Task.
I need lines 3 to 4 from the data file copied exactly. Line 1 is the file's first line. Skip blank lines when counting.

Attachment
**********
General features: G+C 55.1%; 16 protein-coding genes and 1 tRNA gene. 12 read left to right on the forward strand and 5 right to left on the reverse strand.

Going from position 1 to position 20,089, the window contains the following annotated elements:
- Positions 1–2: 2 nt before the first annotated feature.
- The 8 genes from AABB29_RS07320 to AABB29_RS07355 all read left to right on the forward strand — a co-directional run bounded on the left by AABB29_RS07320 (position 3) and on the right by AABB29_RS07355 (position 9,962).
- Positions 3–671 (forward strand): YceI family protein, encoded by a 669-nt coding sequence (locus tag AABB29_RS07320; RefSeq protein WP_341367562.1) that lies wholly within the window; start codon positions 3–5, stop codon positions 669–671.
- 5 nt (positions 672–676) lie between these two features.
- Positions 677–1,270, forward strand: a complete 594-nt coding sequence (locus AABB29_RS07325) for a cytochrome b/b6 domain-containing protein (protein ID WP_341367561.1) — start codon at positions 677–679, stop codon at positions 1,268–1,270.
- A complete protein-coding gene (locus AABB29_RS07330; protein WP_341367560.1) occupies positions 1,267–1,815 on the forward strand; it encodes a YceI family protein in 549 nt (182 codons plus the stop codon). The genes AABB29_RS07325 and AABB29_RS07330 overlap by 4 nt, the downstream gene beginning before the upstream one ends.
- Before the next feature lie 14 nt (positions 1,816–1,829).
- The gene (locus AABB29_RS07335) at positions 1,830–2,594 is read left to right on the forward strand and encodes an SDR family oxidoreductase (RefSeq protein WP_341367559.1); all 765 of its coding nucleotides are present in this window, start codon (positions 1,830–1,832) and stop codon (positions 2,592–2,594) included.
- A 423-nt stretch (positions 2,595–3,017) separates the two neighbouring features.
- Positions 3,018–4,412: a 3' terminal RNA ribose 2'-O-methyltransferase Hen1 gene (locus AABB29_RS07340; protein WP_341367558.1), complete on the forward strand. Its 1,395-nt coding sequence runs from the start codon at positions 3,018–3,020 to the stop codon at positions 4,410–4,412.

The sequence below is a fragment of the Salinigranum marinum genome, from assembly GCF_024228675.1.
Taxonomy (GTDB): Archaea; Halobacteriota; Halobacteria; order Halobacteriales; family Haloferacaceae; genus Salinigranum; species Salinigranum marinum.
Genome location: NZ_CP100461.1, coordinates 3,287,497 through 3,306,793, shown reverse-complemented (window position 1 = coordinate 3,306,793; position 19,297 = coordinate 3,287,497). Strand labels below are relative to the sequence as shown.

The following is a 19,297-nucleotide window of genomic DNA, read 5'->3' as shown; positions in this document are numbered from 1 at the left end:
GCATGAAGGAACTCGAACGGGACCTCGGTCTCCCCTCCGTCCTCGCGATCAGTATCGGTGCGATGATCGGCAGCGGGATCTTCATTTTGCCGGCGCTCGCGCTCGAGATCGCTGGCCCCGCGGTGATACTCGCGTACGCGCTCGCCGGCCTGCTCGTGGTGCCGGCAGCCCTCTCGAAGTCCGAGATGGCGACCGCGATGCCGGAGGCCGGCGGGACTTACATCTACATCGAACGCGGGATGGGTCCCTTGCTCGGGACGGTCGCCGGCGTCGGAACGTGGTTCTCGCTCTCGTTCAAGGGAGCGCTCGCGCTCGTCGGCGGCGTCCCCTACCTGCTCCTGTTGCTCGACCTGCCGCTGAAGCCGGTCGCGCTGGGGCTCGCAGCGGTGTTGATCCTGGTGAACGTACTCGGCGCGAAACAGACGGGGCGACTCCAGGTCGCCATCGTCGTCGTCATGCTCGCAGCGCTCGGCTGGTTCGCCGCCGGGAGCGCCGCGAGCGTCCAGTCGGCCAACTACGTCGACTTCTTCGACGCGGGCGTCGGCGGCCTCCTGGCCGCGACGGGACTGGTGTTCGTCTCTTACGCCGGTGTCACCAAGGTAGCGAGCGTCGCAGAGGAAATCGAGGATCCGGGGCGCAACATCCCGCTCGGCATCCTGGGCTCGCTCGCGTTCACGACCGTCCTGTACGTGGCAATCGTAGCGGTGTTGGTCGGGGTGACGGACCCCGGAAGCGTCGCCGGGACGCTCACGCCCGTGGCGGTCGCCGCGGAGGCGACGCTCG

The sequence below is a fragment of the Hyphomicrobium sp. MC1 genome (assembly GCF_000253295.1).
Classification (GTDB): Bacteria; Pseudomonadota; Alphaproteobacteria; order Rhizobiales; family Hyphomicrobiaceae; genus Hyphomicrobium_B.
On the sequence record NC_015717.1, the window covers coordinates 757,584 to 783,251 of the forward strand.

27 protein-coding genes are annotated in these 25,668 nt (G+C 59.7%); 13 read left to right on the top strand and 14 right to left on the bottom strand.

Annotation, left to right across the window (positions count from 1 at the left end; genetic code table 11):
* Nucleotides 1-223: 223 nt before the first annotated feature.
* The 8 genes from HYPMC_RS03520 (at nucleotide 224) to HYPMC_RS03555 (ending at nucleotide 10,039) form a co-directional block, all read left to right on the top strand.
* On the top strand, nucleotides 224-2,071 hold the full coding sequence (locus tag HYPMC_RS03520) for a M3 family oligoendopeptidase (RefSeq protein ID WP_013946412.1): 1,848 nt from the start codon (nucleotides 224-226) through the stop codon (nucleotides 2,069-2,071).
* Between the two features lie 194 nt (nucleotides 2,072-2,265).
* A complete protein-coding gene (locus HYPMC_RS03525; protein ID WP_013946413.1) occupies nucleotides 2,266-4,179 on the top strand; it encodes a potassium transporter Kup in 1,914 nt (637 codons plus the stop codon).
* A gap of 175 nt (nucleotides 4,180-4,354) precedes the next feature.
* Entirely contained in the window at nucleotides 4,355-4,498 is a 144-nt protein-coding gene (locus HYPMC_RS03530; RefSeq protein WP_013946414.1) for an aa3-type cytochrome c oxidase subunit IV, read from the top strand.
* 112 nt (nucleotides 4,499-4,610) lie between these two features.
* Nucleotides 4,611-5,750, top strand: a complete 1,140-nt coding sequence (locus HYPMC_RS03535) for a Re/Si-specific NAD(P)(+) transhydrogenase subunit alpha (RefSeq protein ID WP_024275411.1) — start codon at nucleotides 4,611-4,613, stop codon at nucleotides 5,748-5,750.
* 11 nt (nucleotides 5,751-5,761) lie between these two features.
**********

- Positions 1–2: 2 nt before the first annotated feature.
- The 8 genes from AABB29_RS07320 to AABB29_RS07355 all read left to right on the forward strand — a co-directional run bounded on the left by AABB29_RS07320 (position 3) and on the right by AABB29_RS07355 (position 9,962).